LONDON: An Indian-origin scientist working on creating a robotic hand covered in so called “brainy skin” that mimics the human sense of touch has won 1.5 million pounds (around Rs 13.6 crores) in funding for the project.
Professor Ravinder Dahiya, Professor of Electronics and Nanoengineering at the University of Glasgow’s School of Engineering, said the futuristic “thinking skin” concept is inspired by the incredibly complex elements of real skin. The super flexible, hypersensitive skin may one day be used to make more responsive prosthetics for amputees, or to build robots with a sense of touch.
“Brainy Skin is critical for the autonomy of robots and for a safe human-robot interaction to meet emerging societal needs such as helping the elderly,” said Dahiya.
Along with his Bendable Electronics and Sensing Technologies (BEST) team, the scientist has plans to develop ultra flexible, synthetic “Brainy Skin” that “thinks for itself”. Brainy Skin reacts like human skin, which has its own neurons that respond immediately to touch rather than having to relay the whole message to the brain.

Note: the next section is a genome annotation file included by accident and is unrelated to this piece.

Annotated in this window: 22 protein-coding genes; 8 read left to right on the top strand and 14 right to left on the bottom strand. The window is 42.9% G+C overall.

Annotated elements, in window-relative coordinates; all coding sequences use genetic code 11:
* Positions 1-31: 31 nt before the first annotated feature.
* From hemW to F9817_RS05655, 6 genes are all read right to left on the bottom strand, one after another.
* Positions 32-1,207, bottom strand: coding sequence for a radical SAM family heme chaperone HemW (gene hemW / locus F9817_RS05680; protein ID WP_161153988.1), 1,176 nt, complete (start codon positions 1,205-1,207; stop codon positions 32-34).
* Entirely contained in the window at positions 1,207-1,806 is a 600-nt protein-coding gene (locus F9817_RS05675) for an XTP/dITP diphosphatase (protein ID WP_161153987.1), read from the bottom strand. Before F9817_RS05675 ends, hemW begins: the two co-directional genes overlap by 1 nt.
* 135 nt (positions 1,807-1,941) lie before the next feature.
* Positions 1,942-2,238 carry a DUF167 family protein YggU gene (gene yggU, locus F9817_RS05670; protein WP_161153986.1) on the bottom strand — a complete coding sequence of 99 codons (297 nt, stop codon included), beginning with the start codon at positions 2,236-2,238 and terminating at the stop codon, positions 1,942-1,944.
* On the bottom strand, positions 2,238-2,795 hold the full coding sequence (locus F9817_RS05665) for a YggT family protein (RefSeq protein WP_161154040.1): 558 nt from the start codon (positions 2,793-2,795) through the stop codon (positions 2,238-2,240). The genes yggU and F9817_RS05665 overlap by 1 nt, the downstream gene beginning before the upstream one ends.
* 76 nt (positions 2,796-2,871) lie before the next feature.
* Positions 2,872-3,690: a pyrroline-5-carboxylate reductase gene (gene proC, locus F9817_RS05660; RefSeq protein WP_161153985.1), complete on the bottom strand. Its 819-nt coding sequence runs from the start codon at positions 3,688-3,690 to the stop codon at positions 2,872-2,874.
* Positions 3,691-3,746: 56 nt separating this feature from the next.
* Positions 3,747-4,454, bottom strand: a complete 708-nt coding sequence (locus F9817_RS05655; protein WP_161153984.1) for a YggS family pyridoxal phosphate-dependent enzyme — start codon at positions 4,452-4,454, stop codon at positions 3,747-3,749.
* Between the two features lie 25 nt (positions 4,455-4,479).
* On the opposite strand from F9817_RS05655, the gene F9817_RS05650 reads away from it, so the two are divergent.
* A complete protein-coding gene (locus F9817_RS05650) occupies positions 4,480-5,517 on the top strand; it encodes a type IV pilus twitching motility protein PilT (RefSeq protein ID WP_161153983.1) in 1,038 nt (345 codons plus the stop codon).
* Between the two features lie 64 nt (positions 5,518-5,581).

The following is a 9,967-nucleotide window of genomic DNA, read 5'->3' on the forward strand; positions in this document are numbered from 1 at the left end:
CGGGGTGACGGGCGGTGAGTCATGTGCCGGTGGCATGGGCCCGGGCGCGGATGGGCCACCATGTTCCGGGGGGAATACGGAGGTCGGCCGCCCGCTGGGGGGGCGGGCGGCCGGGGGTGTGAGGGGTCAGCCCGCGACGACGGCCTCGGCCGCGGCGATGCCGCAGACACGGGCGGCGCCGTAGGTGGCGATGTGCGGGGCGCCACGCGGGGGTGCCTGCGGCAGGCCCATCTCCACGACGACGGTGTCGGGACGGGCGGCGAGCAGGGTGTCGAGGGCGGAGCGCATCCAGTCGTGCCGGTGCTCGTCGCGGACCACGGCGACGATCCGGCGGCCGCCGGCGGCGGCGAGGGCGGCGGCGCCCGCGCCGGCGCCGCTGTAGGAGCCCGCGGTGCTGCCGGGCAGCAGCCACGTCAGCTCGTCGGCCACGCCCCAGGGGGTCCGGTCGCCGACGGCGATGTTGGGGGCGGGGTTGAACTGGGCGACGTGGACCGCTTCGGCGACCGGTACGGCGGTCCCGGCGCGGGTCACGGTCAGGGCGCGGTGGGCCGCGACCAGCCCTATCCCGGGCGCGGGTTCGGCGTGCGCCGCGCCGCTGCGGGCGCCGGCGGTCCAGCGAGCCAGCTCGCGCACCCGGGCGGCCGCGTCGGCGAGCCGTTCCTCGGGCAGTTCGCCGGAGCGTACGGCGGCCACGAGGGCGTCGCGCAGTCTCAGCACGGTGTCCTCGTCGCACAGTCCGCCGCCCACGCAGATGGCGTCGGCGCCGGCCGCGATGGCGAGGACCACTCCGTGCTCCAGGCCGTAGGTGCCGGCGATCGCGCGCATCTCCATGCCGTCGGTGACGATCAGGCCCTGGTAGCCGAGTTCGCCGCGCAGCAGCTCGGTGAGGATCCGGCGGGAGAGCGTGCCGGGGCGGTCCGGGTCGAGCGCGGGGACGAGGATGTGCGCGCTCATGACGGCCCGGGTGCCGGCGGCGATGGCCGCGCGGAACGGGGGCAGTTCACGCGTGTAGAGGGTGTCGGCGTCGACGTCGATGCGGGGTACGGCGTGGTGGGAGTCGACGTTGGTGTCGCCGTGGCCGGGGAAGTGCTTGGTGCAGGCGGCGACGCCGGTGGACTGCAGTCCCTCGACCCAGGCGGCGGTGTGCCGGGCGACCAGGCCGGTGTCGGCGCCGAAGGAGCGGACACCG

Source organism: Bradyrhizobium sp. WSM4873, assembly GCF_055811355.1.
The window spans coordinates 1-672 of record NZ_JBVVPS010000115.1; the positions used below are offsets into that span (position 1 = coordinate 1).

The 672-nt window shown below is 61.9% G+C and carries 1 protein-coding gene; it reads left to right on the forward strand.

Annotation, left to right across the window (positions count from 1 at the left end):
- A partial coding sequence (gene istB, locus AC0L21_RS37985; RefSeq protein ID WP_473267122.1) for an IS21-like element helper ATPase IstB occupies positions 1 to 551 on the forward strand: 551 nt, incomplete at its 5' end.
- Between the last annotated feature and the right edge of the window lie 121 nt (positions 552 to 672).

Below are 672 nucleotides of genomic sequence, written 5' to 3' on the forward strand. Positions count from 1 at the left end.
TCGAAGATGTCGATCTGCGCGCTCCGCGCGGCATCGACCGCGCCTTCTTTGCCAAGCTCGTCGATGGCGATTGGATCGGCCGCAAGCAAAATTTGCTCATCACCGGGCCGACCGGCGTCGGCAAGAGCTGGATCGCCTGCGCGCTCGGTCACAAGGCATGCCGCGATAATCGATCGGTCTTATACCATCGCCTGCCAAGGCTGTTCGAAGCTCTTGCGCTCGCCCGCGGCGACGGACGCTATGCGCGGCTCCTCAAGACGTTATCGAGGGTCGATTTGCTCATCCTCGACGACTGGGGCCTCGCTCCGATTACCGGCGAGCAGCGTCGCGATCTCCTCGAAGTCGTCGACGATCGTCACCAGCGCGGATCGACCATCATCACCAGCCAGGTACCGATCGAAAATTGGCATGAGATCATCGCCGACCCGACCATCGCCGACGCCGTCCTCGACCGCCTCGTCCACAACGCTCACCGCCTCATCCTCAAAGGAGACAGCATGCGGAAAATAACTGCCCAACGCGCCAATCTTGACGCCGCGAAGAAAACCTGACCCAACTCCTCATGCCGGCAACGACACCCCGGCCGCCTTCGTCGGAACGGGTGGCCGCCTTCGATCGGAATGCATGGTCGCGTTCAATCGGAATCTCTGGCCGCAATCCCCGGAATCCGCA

This electronic “thinking skin” is made from silicon-based printed neural transistors and graphene an ultra-thin form of carbon that is only an atom thick, but stronger than steel. The new version in the making is said to be more powerful, less cumbersome and would work better than earlier prototypes.
Dahiya explains, “Human skin is an incredibly complex system capable of detecting pressure, temperature and texture through an array of neural sensors that carry signals from the skin to the brain.
“Inspired by real skin, this project will harness the technological advances in electronic engineering to mimic some features of human skin, such as softness, bendability and now, also sense of touch. This skin will not just mimic the morphology of the skin but also its functionality.” The research, dubbed neuPRINTSKIN (Neuromorphic Printed Tactile Skin), received the latest 1.5 million pounds in funding from the Engineering and Physical Science Research Council (EPSRC).
The team’s work means tactile data is gathered over large areas by the synthetic skin’s computing system rather than sent to the brain for interpretation. With additional EPSRC funding, which extends Dahiya’s fellowship by another three years, he plans to introduce tactile skin with neuron-like processing. This breakthrough in the tactile sensing research will lead to the first neuromorphic tactile skin, or “brainy skin”.
To achieve this, Dahiya will add a new neural layer to the e-skin that he has already been developed using printing silicon nanowires.
Dahiya said that by adding a neural layer underneath the current tactile skin, neuprintskin will add significant new perspective to the e-skin research, and trigger transformations in several areas such as robotics, prosthetics, artificial intelligence, wearable systems, next-generation computing, and flexible and printed electronics.